As referenced earlier, the New York State Department of Economic Development owns the I ♥ NY trademark, one of the most recognizable trademarks in the world. The mark was originally created in 1976 by Milton Glaser, a designer who was tasked with creating a logo that would improve New York City’s faltering reputation and help people recapture their love of the city. Glaser designed the logo while riding in a New York taxicab using a red crayon. Glaser himself likened the logo “to a declaration of love carved into a tree trunk.”

Despite the mark’s humble origin story, it has become exceedingly valuable and is now worth millions to the state. New York State vigorously polices the mark, sending cease and desist letters to anyone who infringes on the design. It has also successfully opposed others who have applied for similar marks in connection with related or overlapping goods. For example, on July 11, 2005, Ramapo Valley Brewery, Inc., a New York corporation, filed two applications at the USPTO for I LOVE NY BEER and I ♥ NY BEER in connection with a wide array of novelty items, glassware, and clothing, among other things. On July 21, 2006, the New York State Department of Economic Development filed a notice of opposition against Ramapo’s trademark applications, alleging that the marks would cause a likelihood of confusion with its portfolio of marks and dilute the I ♥ NY brand. The Trademark Trial and Appeal Board (TTAB) sustained both oppositions, finding that New York State’s I ♥ NY marks were famous and Ramapo’s marks were likely to confuse consumers. Specifically, the TTAB noted that the goods were partly identical and the marks were so similar that consumers were likely to think that the brewery’s marks were “merely a variation of opposer’s marks used to promote New York beer.”

Cases like this show that it can be a fine line between paying homage to an existing tourism brand and infringing on someone’s existing intellectual property rights. They also demonstrate the importance of policing marks and monitoring for infringers to keep the brand strong.

Common Barriers to Registering Tourism-Related Trademarks

Since there are numerous benefits associated with having a trademark that is tied to a particular state or region, it’s no surprise that many people are interested in staking a claim. However, there are numerous potential barriers to trademark registration and several types of refusals that seem to crop up regularly around tourism-related marks.

In 2010, I LOVE DC, LLC applied for I ♥ DC at the USPTO in connection with clothing and apparel items. An opposition proceeding was brought against the mark on grounds that the mark was “incapable of distinguishing Respondent’s goods from the goods of others and therefore cannot function as a trademark and an indicator of source.” The TTAB sustained the opposition and refused registration of the mark on grounds that it was ornamental and merely informational. The TTAB reasoned that since the phrase was widely used on souvenir goods and merely conveyed “an expression of enthusiasm” for the District of Columbia, it was unable to function as a source indicator and therefore unregistrable.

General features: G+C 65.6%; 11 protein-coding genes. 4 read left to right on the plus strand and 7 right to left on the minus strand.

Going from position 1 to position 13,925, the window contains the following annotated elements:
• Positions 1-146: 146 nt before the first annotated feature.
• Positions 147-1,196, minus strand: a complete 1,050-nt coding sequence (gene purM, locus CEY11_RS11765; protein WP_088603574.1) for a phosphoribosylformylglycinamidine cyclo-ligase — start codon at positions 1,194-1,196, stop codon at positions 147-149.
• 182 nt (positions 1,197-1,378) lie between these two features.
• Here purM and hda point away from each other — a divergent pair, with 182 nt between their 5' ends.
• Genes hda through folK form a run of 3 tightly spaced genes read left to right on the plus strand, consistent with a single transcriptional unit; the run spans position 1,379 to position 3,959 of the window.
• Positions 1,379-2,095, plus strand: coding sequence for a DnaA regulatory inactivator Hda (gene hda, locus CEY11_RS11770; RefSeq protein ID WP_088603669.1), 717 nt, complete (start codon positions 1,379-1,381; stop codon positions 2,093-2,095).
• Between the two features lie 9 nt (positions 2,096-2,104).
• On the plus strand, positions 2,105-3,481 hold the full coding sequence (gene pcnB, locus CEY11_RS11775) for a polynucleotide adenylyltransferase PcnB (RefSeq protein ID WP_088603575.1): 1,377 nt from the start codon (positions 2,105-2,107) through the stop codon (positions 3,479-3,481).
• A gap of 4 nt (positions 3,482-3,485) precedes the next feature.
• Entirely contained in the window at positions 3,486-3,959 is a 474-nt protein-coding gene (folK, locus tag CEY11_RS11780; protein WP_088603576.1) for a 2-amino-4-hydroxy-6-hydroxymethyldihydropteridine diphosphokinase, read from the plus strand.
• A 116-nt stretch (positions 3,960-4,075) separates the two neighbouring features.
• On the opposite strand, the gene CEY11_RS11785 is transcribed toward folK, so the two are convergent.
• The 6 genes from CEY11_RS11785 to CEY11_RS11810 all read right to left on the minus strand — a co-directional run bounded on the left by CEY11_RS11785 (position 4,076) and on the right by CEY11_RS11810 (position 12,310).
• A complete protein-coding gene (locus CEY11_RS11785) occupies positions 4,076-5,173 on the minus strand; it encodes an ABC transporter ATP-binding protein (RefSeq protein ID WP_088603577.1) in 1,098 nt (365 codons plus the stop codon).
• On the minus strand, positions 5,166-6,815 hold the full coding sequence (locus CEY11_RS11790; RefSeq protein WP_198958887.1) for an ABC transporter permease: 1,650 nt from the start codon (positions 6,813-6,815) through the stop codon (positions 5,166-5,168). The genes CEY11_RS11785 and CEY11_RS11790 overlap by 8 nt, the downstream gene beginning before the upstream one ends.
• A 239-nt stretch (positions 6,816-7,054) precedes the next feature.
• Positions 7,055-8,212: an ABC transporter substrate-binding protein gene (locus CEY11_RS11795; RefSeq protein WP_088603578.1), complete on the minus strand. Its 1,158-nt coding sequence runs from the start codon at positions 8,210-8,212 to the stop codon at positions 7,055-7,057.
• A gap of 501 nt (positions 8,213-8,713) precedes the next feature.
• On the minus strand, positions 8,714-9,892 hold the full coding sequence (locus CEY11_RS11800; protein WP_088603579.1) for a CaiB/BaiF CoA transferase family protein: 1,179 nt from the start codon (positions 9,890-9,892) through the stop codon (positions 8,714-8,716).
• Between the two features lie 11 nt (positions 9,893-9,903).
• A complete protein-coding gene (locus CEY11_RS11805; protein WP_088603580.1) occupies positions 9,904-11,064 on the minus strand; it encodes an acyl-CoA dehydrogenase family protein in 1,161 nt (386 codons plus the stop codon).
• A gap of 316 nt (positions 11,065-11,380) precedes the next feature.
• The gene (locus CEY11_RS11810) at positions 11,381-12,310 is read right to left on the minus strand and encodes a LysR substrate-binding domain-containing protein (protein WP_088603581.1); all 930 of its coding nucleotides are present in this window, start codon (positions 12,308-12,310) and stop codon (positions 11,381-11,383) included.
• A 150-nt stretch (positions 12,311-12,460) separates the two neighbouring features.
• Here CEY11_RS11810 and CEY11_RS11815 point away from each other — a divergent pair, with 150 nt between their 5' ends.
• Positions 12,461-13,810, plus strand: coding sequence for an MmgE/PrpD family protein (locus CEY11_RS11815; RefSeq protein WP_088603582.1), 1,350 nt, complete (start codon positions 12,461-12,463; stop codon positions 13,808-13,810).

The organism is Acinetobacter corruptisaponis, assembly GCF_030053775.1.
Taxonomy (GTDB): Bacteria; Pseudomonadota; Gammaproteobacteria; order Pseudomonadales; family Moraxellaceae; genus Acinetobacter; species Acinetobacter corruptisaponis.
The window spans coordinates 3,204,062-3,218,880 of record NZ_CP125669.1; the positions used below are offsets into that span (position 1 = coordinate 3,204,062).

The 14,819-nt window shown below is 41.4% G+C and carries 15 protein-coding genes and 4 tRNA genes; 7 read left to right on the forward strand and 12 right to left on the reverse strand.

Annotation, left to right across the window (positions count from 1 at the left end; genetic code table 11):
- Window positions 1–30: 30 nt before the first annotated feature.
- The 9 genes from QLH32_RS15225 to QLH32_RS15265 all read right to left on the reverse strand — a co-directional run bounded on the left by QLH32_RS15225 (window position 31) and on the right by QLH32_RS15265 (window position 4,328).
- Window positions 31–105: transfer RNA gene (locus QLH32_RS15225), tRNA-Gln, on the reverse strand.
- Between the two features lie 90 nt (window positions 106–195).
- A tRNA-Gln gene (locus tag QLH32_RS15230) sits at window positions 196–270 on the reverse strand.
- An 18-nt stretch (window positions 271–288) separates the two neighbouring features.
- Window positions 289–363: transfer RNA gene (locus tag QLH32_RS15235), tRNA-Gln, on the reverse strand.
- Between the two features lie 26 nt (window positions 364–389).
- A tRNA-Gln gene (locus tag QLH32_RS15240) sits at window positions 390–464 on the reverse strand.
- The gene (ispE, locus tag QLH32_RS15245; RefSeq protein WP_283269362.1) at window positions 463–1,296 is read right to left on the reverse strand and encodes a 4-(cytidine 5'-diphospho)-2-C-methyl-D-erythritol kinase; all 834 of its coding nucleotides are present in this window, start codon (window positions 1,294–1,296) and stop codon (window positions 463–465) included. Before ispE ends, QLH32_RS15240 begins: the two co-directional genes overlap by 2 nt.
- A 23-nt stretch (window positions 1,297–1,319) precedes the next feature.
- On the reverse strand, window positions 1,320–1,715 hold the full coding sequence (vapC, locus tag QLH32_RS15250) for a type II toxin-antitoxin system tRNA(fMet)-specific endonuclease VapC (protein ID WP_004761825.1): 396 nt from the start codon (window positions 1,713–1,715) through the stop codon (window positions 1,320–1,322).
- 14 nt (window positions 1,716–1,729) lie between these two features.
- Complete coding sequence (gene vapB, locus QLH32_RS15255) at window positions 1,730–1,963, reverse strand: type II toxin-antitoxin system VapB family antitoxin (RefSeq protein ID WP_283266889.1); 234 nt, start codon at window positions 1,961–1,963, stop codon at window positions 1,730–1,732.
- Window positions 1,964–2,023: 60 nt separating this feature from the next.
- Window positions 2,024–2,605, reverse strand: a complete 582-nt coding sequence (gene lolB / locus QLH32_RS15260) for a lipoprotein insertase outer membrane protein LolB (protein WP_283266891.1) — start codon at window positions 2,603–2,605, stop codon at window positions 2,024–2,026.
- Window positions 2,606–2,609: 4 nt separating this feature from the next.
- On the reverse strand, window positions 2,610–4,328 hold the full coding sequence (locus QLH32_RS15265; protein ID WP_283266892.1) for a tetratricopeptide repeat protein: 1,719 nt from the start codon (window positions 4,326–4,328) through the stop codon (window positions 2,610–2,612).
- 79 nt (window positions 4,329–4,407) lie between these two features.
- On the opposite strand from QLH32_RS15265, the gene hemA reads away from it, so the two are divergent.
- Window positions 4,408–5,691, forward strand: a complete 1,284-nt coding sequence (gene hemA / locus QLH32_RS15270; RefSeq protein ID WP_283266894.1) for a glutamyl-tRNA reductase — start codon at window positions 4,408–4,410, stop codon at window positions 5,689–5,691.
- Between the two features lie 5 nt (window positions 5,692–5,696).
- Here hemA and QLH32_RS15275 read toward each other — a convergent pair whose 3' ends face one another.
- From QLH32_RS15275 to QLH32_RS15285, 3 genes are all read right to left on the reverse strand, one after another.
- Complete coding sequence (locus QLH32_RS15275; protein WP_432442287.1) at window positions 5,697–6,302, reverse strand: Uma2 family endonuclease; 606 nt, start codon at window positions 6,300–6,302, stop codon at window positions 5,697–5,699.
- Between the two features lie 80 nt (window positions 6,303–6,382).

In 2004, the South Carolina Department of Parks, Recreation and Tourism filed an application at the USPTO for the domain name for “[c]hamber of commerce services, namely, promoting tourism in the State of South Carolina through the Internet.” The mark was refused on two grounds. First, although a preliminary refusal, the examining attorney argued that the mark failed to function as a service mark because it consisted of a domain name that did not separately identify the applicant’s services. The mark was also refused as geographically descriptive because it consisted of a geographically descriptive term, South Carolina, and a top-level domain name. Thus, the examining attorney argued that would refer to a place the public generally knows, South Carolina, and the public would likely believe that the offered tourism services originated from South Carolina. The refusal was upheld after the applicant submitted arguments against both refusals.

In 2018, the City of Doral, Florida, applied to register its municipal seal with the USPTO in connection with “promoting tourism, business, residential and commercial growth, economic development, cultural and historic attractions, and government services in Doral, Florida,” and other services. The mark was refused under section 2(b) of the Trademark Act, which “bars registration of marks that include the flag, coat of arms, or other insignia of the United States, any state or municipality of the United States, or any foreign nation.” As the examining attorney noted, any mark that falls under section 2(b) is incapable of being registered on either the principal or supplemental registers, even if the government is trying to register it.

Trademarks can be an excellent way to encourage hometown pride and tourism. However, as the examples above demonstrate, if a mark becomes too commonly used, consists of unregistrable material, or is descriptive, the mark is unlikely to be protectable or may lose any trademark rights it once had.


Trademarks play a critical role in bolstering the travel and tourism industry. Having a reputable and recognizable name associated with a particular location can help attract visitors, encourage commerce, and ward off infringers. More importantly, creating strong trademarks can be the impetus for building an entire brand identity around a particular destination.

So next time you visit someplace new, be on the lookout for tourism-related trademarks.

    The material in all ABA publications is copyrighted and may be reprinted by permission only. Request reprint permission here.

    Thomas J. Caulfield

    Erik M. Pelton & Associates, PLLC

    Thomas J. Caulfield is an associate attorney at Erik M. Pelton & Associates, PLLC, where he focuses his practice on trademark and copyright protection and enforcement.

    Chelsea N. Kaminski

    Erik M. Pelton & Associates, PLLC

    Chelsea N. Kaminski is an associate attorney at Erik M. Pelton & Associates, PLLC, where she works on trademark prosecution and disputes.